The Changing Game of Girls’ Sport

Ascham’s Head of Sport Alex Butt brings us her analysis of the evolution of girls’ and women’s sport…

It is time to expect more from our Ascham Sports program and ensure sport focuses on increasing student capacity and resilience. It is imperative now that we lead the way in changing the game at a school level—reframing what sport ‘should’ be or what it has traditionally been, for what it could be.

We need to move from a focus on pure physical skill development, with the hope that some social and emotional learning occurs, to one that provides an intentional curriculum and becomes truly transformational (and fun) for our students.

The last 10 years has seen significant changes to the female sporting landscape. In that time, we have not only witnessed the development of more than six new professional leagues (WBBL, AFLW, Super W, W-League, Women’s Rugby League, Women’s European Championships) but also seen long-running professional competitions such as WNBL and Super Netball revamped to capitalise on the growing marketplace surrounding women’s sport.

The ongoing success of our Australian female athletes combined with this increasing professionalism has led the way in the drive for pay equity, pathways for officials, and greater female involvement in the boardroom at an executive level across various sporting organisations.

These exciting opportunities present women with a legitimate career path in sport both on and off the field, however, the most important outcome of this changing landscape centres greatly around the visualisation of crucial role models to inspire greater sports participation among young girls.

We know that student sports participation is positively correlated with a number of metrics including improved cognitive function, mental health, communication, social connections, confidence and academic results. But the positive outcomes of sports participation are not just limited to a girl’s school years.

LINKING SPORT AND PROFESSIONAL SUCCESS

A 2014 ESPN survey of 400 women across four continents found that 74% of respondents suggested that a background in sport helped accelerate a woman’s career. The survey also identified that the top three leadership skills developed by sport were:

  • the ability to see projects through to completion
  • motivational skills and
  • team building.

Interestingly, the survey identified the perception that those involved in sport were more likely to exhibit desirable traits such as a strong work ethic, be team players and be more determined.

Closer to home, HSBC research (2018) suggests that 98% of Australian women who play sport recognise a clear link between their professional success and the skills gained in playing team sport. This included 56% of women surveyed felt sport contributed to improvement in professional confidence and mental strength, while 46% felt sport contributed to their ambition and time management.

INTENTIONAL WELLBEING

The exact understanding of how participation in sport achieves all of these benefits is relatively limited—most models centre around a combination of changes in the brain combined with improved social and emotional skills such as improved perceptions of one’s abilities, higher levels of connectedness and better coping skills (including improved sleep), which lead to overall increased wellbeing.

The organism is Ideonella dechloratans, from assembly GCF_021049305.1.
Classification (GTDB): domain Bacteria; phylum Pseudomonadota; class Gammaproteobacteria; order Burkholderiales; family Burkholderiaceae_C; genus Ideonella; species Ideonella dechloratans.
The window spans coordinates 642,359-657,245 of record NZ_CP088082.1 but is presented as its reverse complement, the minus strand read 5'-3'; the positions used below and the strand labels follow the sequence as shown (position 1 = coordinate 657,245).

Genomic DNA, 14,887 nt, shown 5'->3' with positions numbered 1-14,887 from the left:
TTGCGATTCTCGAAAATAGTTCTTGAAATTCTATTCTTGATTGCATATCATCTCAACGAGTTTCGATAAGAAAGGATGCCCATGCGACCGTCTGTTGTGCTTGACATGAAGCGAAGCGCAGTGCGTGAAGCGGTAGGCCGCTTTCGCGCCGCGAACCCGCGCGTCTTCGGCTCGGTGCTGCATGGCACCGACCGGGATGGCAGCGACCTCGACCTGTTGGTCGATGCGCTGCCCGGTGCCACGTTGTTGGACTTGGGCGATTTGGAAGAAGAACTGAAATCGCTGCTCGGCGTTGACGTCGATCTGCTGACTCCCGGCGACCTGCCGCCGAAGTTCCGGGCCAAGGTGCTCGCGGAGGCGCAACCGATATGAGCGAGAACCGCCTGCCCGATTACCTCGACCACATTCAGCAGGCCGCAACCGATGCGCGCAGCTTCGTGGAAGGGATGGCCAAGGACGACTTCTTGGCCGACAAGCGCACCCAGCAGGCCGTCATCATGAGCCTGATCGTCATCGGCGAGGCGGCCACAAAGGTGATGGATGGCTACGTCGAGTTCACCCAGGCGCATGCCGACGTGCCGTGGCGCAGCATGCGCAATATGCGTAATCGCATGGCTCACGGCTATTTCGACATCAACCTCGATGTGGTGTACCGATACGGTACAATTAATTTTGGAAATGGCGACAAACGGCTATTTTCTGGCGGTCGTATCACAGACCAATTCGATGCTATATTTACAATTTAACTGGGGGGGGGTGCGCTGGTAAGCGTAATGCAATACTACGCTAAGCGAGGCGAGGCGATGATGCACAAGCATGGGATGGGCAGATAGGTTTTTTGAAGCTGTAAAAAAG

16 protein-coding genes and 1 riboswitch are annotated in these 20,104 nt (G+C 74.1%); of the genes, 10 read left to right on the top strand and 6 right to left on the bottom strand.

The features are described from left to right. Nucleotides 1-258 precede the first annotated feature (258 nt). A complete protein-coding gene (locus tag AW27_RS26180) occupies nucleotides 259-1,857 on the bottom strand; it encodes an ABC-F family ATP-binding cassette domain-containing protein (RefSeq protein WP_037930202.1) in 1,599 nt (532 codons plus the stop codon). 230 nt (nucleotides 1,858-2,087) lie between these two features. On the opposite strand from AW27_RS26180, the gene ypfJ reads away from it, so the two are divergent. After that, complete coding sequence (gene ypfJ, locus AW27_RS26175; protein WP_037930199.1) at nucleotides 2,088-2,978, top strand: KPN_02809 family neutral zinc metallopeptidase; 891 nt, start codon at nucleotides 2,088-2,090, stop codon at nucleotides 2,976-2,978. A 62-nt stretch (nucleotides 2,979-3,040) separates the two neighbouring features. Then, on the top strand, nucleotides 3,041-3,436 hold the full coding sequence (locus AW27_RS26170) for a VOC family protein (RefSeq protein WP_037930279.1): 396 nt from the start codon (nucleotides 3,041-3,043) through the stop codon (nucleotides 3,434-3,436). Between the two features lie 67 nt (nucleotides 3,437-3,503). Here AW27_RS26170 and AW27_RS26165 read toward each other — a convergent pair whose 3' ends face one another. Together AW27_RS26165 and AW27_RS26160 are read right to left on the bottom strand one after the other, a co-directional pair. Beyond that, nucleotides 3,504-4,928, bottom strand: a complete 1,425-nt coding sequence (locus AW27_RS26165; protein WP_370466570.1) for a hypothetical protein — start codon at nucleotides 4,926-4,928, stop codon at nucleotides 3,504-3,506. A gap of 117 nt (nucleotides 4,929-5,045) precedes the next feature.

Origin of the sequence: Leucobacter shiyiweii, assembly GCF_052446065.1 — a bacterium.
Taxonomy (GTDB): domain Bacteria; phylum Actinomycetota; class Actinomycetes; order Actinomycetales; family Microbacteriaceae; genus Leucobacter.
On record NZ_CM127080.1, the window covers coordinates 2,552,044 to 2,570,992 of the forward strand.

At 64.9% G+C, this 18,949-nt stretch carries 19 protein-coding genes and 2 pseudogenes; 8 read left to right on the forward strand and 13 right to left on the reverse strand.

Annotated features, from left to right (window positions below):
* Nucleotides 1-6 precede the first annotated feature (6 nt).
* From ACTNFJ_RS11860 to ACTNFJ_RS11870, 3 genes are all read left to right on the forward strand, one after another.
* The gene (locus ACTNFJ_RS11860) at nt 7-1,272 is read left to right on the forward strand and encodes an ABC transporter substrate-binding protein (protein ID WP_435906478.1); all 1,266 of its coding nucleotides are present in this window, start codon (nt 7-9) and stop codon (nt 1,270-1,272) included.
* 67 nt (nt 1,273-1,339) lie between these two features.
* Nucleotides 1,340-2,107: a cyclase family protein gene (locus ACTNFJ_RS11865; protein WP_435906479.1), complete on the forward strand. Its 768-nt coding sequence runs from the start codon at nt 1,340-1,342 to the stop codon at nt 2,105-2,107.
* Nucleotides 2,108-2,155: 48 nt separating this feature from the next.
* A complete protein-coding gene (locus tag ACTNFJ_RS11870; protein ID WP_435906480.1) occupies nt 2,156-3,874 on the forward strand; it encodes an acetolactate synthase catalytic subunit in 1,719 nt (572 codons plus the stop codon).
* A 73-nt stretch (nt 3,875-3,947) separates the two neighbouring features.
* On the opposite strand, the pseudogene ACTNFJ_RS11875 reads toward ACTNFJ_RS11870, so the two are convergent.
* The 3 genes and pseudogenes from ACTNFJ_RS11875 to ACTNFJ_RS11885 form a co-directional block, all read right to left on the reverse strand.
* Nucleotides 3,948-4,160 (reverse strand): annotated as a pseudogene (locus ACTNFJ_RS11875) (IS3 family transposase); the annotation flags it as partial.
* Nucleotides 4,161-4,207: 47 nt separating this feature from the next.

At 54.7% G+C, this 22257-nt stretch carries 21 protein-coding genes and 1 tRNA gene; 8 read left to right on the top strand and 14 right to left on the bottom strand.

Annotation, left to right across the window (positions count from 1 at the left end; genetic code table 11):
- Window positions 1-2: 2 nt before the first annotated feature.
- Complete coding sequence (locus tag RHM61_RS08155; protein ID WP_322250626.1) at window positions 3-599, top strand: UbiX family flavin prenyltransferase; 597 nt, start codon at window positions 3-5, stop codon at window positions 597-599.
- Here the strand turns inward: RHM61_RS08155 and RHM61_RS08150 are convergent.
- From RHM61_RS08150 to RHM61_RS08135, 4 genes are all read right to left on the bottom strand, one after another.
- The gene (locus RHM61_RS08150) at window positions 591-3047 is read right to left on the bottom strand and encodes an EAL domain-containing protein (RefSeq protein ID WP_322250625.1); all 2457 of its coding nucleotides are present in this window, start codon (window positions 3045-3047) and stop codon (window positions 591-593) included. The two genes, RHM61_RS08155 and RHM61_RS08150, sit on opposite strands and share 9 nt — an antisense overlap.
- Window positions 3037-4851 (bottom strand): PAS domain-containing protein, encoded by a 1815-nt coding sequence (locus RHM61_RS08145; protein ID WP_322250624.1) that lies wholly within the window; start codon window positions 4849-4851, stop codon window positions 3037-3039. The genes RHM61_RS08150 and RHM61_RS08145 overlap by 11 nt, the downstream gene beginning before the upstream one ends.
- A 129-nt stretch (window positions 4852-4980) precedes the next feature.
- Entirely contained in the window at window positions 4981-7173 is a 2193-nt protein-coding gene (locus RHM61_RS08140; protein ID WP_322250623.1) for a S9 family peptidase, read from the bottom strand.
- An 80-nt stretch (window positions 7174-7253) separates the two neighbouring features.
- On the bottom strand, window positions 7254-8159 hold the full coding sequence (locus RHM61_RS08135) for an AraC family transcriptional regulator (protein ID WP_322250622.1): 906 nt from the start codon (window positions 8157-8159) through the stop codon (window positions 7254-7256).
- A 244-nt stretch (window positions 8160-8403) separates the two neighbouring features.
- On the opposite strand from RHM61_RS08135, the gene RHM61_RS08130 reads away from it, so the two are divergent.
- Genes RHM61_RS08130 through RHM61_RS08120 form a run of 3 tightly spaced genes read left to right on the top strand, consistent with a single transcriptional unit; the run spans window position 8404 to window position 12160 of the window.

What we do know is that although the evidence for sports participation indicates an overwhelmingly positive impact on our students, we also know that the benefits are not simply an automatic consequence of participation. In order to create a holistic journey to sporting excellence, we need to use sports more intentionally as a tool of human wellness and development. Many schools talk a good game on how their sports programs have a positive impact on student wellbeing, but very few set out to intentionally cultivate an environment that contains the building blocks necessary for students to truly develop the skill, knowledge and expertise to allow them to cope with pressure, relish opportunities, know their strengths and raise the bar pretty much wherever they go.

The book Re-Designing Youth Sport: Change the Game identifies that the harsh reality of the way sport is configured in most places—an over emphasis on winning at all costs, lack of physical activity in training sessions, low player engagement and early specialisation—may just as likely teach children to cheat, bend the rules and see what they can get away with, much more than demonstrating ethical, socially responsible and caring behaviours.

TIME TO LEAD

Our goal is for Ascham Sport to be a leader in a new environment that values excellence over success. Success is about being measured in comparison to others, but excellence is about being the best we can be. It is about setting the bar high and making mistakes along the way because our students are trying things that others only dream about.

Ultimately, the aim is to create a journey based on play, which helps every student into adulthood with the skills to succeed in the 21st century as a high performer both on and off the field.

It is now time to ensure that we provide programs for our students to learn, lead and grow like champions—supporting them to become the strong, confident young women they all have the opportunity to be.

References:
Entertainment and Sports Programming Network (ESPN) survey 2014
HSBC Women in Sport 2018 survey
McCarthy, J. et al 2016 Re-Designing Youth Sport: Change the Game, Routledge, New York

Learn more about Ascham Sport here.

17 Oct 2022

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